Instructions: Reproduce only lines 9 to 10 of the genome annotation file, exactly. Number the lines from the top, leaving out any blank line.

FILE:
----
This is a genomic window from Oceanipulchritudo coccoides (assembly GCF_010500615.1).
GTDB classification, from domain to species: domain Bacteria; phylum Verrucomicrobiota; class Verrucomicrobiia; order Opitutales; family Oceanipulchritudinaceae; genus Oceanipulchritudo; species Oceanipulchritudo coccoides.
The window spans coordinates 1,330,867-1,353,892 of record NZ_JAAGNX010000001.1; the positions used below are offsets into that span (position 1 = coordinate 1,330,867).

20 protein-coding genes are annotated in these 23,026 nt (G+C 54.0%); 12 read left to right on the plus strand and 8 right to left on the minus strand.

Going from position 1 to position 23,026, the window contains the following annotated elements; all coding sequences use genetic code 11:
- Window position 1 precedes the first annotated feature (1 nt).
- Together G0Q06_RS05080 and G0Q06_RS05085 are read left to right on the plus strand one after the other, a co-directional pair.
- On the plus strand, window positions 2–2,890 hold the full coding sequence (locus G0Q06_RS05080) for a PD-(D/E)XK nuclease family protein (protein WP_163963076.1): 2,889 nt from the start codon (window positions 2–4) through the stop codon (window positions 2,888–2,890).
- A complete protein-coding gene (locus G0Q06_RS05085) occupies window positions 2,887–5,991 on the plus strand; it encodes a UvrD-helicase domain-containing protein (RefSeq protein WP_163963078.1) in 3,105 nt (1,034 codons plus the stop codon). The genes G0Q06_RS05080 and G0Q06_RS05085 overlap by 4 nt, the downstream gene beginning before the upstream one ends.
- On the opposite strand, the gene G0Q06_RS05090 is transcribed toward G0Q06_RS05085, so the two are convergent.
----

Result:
- A complete protein-coding gene (locus G0Q06_RS05085) occupies window positions 2,887–5,991 on the plus strand; it encodes a UvrD-helicase domain-containing protein (RefSeq protein WP_163963078.1) in 3,105 nt (1,034 codons plus the stop codon). The genes G0Q06_RS05080 and G0Q06_RS05085 overlap by 4 nt, the downstream gene beginning before the upstream one ends.
- On the opposite strand, the gene G0Q06_RS05090 is transcribed toward G0Q06_RS05085, so the two are convergent.